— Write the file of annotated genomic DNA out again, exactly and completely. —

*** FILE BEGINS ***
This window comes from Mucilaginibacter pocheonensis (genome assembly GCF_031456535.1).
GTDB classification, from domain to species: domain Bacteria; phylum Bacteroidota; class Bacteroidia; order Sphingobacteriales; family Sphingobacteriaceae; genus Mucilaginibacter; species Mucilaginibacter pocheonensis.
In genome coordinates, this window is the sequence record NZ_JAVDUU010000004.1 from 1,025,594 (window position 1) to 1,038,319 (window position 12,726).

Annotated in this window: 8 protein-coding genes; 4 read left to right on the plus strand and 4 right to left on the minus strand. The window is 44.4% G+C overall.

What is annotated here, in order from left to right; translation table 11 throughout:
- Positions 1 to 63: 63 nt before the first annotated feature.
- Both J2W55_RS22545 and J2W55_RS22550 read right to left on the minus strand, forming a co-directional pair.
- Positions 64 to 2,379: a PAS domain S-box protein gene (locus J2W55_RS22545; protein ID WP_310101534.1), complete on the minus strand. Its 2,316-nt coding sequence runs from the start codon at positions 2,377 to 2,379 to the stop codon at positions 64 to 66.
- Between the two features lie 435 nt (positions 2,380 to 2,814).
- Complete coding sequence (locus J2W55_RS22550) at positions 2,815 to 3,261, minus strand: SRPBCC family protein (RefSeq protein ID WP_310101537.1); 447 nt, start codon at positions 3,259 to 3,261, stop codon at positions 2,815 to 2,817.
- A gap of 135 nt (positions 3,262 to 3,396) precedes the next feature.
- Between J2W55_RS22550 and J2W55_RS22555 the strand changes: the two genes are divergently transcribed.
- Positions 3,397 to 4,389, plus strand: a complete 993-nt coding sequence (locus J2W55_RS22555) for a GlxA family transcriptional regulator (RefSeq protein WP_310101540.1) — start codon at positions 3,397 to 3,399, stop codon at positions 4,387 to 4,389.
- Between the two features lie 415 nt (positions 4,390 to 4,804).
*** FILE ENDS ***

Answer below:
This window comes from Mucilaginibacter pocheonensis (genome assembly GCF_031456535.1).
GTDB classification, from domain to species: domain Bacteria; phylum Bacteroidota; class Bacteroidia; order Sphingobacteriales; family Sphingobacteriaceae; genus Mucilaginibacter; species Mucilaginibacter pocheonensis.
In genome coordinates, this window is the sequence record NZ_JAVDUU010000004.1 from 1,025,594 (window position 1) to 1,038,319 (window position 12,726).

Annotated in this window: 8 protein-coding genes; 4 read left to right on the plus strand and 4 right to left on the minus strand. The window is 44.4% G+C overall.

What is annotated here, in order from left to right; translation table 11 throughout:
- Positions 1 to 63: 63 nt before the first annotated feature.
- Both J2W55_RS22545 and J2W55_RS22550 read right to left on the minus strand, forming a co-directional pair.
- Positions 64 to 2,379: a PAS domain S-box protein gene (locus J2W55_RS22545; protein ID WP_310101534.1), complete on the minus strand. Its 2,316-nt coding sequence runs from the start codon at positions 2,377 to 2,379 to the stop codon at positions 64 to 66.
- Between the two features lie 435 nt (positions 2,380 to 2,814).
- Complete coding sequence (locus J2W55_RS22550) at positions 2,815 to 3,261, minus strand: SRPBCC family protein (RefSeq protein ID WP_310101537.1); 447 nt, start codon at positions 3,259 to 3,261, stop codon at positions 2,815 to 2,817.
- A gap of 135 nt (positions 3,262 to 3,396) precedes the next feature.
- Between J2W55_RS22550 and J2W55_RS22555 the strand changes: the two genes are divergently transcribed.
- Positions 3,397 to 4,389, plus strand: a complete 993-nt coding sequence (locus J2W55_RS22555) for a GlxA family transcriptional regulator (RefSeq protein WP_310101540.1) — start codon at positions 3,397 to 3,399, stop codon at positions 4,387 to 4,389.
- Between the two features lie 415 nt (positions 4,390 to 4,804).